extra virgin olive oil
salt & pepper

Preheat the oven to 300 degrees. Line a couple of baking sheets with parchment paper.

Chop off the greenery, leaving enough stem so you can use it as a handle while slicing on the mandoline, then peel the beets. Using the thinnest setting on the mandoline, slice the beets. Toss the beet slices in a bowl with the olive oil and salt & pepper (to taste). Place the slices in a single layer on the sheets. Bake until most of the slices have dark browning (see photo above). This will probably take 30 minutes or more.

Kale Chips

bunch of kale
extra virgin olive oil
salt & pepper
garam masala or other spices (garlic powder, cumin, etc.)

Preheat the oven to 375 degrees. Line a baking sheet with parchment paper.

Cut the kale into bite-size pieces (keep in mind they will shrink a bit), leaving the stems on the chopping block. Toss in a bowl with the olive oil and salt & pepper (to taste) and garam masala (or other spice). Spread leaves onto the sheet and bake for about 10 minutes.

Sensible Gun Control

Everyone should read Henry Porter's opinion piece, "American gun use is out of control. Shouldn't the world intervene?", which appeared September 21 in The Guardian:

A piece written by David Byrne (of Talking Heads fame), "If the 1% stifles New York's creative talent, I'm out of here", is also very good:

Monday, September 30, 2013

Healthier Brownies

After finding a recipe (Dark Chocolate Whole-Wheat Brownies) on the 100 Days of Real Food blog, I wanted to try applying some of those ingredients into my Coconut Oil Brownies of the August 24, 2012, post. So I substituted maple syrup for the brown sugar and natural cane sugar, and whole wheat pastry flour for the all-purpose flour.

Although it looks cake-like in the photo above, the brownies actually are more fudge-like. They also turned out thinner; and they shrank a bit, pulling away from the sides of the pan, as they cooled. 

I liked the results though, flavor-wise. I think they're more subtlety sweet, if that makes sense. Less over-the-top, decadent sweetness, but dark chocolaty just the same.

A Healthier Coconut Oil Brownie

1/2 cup unsweetened cocoa powder
1/2 cup extra virgin coconut oil, melted
1/2 cup maple syrup (I used Grade B)
1 tsp espresso powder
2 tsp vanilla extract
1/4 tsp salt
2 large eggs
1/2 cup whole wheat pastry flour
1/2 cup bittersweet chips

Preheat the oven to 350 degrees. Grease an 8-inch square pan (I used coconut oil).

Sift the cocoa powder into a medium bowl, then add the coconut oil and stir until completely smooth. Add the maple syrup, espresso powder, vanilla, salt, and eggs. Add the flour and mix until just combined. Lastly, fold in the chips.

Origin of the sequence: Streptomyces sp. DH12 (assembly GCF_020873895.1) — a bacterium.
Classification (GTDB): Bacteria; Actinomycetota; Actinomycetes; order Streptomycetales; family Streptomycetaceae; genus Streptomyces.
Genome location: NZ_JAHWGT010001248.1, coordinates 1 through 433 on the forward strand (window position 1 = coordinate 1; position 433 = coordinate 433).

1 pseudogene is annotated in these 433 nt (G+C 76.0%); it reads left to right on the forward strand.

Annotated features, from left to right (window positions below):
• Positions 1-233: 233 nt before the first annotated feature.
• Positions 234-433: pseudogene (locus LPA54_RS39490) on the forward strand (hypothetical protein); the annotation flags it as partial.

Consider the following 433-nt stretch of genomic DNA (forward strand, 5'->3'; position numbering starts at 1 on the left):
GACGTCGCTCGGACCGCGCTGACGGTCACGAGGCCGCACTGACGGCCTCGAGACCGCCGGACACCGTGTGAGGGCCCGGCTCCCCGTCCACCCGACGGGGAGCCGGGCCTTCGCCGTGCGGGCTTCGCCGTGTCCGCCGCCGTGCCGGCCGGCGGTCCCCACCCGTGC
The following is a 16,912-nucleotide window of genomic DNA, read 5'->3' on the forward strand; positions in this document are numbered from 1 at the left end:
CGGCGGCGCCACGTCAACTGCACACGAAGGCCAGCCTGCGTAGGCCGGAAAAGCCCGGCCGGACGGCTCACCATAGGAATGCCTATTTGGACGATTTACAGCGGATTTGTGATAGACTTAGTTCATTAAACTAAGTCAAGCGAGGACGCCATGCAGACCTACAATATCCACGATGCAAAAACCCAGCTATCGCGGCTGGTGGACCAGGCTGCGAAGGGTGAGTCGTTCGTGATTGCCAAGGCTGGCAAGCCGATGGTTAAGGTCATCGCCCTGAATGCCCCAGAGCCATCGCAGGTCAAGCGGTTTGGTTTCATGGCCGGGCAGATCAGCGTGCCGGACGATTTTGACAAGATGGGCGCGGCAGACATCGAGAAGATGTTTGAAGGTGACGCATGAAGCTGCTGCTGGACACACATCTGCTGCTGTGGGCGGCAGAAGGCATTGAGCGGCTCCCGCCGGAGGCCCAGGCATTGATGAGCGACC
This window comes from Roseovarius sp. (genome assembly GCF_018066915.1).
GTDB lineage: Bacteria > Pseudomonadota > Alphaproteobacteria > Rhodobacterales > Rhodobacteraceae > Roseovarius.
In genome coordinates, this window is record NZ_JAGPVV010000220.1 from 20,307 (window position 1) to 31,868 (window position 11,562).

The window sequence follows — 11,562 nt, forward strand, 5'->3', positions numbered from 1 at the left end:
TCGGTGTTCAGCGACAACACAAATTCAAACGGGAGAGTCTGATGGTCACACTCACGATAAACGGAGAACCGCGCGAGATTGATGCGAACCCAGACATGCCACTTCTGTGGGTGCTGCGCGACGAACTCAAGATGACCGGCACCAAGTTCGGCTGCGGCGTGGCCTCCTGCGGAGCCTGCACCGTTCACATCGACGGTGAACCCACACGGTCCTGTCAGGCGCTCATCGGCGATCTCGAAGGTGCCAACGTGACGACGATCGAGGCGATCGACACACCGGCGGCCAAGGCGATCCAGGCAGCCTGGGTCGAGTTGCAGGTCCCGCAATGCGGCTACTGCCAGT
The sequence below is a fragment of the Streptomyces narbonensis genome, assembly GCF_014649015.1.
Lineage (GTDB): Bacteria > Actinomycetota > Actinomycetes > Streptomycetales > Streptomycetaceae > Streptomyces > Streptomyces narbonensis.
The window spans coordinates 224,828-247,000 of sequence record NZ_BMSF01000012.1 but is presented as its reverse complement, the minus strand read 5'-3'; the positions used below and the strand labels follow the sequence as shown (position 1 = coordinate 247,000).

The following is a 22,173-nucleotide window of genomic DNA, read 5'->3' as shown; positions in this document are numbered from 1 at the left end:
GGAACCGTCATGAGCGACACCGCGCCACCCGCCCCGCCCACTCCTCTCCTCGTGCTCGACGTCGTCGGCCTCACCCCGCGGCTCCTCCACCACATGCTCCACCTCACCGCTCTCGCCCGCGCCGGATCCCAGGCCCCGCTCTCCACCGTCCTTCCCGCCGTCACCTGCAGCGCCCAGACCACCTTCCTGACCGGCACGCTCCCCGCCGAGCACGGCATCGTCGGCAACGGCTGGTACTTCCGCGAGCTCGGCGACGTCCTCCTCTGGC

Pour the mixture into the prepared pan and bake for about 14 minutes.

Optional: Sprinkle some fleur de sel on top before devouring.

Friday, September 13, 2013

Chickpea Burgers

There are veggie burgers made with black beans, garbanzo beans (chickpeas), kidney beans, pinto beans, ... OK, just about any kind of bean. Then there are burgs made with tofu, rice and other grains, quinoa (technically a seed, not a grain), lentils, and/or mushrooms and other veggies (beets, sweet potatoes, etc.).
Here's one I put together using whatever I could find in the pantry and frig. Sorry for the lack of exact measurements, but for a lot of the ingredients I just used up what little I had left and didn't bother to measure. I used whole grain rolled oats (Bob's Red Mill) instead of bread crumbs, and I really liked how that worked out.

I used just a little bit of coconut oil for searing/frying. Olive oil was my second choice, but any oil will do. Other ingredients I would consider using with this:  garlic, Dijon mustard, fresh herbs, mushrooms, other spices.

Chickpea Burgs

1 15-oz. can of garbanzo beans (chickpeas)
2 tbsp almond butter
diced onion
diced roasted squash (leftovers from the freezer)
rolled oats
sunflower seeds
Garam Masala
soft goat cheese
salt & pepper
oil for frying

Rinse and drain the beans, then toss in a medium bowl with the nut butter and combine (I used a potato masher; this could also been done in a food processor). Add the other ingredients and mix well. Using your hands, form into patties (size is up to you; I made 5 + 1 mini). Fry over medium heat for about 3 minutes on each side until browned, using a cover for the pan.

Tuesday, August 20, 2013

Quick & Easy Garlic Mashed Potatoes